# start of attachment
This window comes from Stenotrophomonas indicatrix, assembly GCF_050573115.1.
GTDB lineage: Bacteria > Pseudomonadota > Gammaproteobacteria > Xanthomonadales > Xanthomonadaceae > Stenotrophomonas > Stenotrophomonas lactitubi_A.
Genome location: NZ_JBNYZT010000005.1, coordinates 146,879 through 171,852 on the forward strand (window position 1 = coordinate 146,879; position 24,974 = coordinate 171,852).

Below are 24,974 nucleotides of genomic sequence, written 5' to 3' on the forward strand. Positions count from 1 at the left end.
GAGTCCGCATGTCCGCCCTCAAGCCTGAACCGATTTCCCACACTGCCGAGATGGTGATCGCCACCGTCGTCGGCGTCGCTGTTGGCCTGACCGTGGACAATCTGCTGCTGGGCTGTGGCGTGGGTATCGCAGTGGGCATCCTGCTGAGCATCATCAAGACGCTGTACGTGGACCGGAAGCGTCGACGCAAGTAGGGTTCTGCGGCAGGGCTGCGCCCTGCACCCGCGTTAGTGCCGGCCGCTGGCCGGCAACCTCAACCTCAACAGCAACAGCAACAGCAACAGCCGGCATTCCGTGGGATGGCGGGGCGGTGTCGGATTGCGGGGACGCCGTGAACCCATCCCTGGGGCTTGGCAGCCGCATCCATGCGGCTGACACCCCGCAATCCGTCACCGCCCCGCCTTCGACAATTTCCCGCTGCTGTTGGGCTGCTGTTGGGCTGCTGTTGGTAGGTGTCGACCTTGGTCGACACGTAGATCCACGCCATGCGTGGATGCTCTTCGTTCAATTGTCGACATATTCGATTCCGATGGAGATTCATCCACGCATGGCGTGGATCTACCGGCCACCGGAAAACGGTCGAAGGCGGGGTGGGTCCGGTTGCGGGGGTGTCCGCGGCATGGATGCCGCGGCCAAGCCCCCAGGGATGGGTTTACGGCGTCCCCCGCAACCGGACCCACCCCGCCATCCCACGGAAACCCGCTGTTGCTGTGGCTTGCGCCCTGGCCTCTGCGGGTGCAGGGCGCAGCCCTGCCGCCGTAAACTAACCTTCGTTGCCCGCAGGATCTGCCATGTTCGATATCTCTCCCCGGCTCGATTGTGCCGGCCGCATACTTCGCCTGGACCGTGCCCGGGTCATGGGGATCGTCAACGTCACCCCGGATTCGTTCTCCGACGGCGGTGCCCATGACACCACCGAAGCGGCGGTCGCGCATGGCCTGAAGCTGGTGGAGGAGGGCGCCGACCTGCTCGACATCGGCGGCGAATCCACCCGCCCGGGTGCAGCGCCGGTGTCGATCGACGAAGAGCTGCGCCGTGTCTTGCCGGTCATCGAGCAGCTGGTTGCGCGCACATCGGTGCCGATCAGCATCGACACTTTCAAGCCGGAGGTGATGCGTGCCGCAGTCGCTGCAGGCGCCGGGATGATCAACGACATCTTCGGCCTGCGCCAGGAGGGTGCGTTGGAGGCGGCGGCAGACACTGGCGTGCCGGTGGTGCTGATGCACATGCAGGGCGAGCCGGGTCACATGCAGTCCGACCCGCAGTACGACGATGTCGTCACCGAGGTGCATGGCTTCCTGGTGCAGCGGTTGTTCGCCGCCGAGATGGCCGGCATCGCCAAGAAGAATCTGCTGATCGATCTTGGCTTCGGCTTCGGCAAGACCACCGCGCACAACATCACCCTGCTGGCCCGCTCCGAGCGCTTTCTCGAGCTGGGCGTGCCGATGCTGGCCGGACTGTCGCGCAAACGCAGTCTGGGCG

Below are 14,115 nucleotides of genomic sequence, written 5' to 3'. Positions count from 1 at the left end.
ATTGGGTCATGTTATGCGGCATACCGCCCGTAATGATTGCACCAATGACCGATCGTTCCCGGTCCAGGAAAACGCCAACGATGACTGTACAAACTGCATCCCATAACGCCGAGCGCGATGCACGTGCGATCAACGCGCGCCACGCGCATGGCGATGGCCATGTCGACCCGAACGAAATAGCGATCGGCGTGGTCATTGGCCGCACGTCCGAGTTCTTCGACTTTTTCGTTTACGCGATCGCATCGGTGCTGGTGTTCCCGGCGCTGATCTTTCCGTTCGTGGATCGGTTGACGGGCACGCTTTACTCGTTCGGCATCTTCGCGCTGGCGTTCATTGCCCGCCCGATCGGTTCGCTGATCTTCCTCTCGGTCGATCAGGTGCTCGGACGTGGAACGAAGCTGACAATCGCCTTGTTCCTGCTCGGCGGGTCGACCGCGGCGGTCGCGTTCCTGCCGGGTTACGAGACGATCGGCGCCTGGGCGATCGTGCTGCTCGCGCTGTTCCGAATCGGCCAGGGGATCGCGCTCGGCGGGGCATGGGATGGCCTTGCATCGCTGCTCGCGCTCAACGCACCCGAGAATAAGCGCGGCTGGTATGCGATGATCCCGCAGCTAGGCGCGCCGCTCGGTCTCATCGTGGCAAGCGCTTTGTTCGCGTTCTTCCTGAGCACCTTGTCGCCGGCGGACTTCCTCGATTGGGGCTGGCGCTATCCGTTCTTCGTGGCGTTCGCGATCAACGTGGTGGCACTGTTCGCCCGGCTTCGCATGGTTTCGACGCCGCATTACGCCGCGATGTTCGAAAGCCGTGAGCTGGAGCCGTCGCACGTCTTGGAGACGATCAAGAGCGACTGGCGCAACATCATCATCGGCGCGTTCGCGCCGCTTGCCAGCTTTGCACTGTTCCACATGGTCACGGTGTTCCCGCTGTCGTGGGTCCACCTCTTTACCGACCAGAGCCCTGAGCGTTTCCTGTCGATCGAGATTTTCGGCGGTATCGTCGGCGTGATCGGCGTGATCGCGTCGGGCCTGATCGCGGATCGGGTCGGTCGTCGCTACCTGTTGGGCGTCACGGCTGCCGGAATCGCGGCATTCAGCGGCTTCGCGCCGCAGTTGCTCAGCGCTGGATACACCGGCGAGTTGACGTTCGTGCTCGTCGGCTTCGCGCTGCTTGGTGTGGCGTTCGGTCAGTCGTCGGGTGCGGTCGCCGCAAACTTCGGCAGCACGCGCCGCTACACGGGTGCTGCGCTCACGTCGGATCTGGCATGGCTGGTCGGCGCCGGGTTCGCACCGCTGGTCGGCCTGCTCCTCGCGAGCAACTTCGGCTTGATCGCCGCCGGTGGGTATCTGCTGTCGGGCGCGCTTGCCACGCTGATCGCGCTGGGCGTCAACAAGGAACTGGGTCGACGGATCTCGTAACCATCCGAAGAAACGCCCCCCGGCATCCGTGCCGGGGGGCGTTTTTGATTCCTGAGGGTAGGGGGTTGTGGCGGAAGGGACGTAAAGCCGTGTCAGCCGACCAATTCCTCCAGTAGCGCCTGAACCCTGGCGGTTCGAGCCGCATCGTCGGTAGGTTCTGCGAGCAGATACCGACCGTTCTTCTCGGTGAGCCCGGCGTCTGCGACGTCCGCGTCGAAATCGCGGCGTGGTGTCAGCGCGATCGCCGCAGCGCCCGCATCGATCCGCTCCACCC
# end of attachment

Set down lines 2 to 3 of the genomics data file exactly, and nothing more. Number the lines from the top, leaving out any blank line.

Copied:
GTDB lineage: Bacteria > Pseudomonadota > Gammaproteobacteria > Xanthomonadales > Xanthomonadaceae > Stenotrophomonas > Stenotrophomonas lactitubi_A.
Genome location: NZ_JBNYZT010000005.1, coordinates 146,879 through 171,852 on the forward strand (window position 1 = coordinate 146,879; position 24,974 = coordinate 171,852).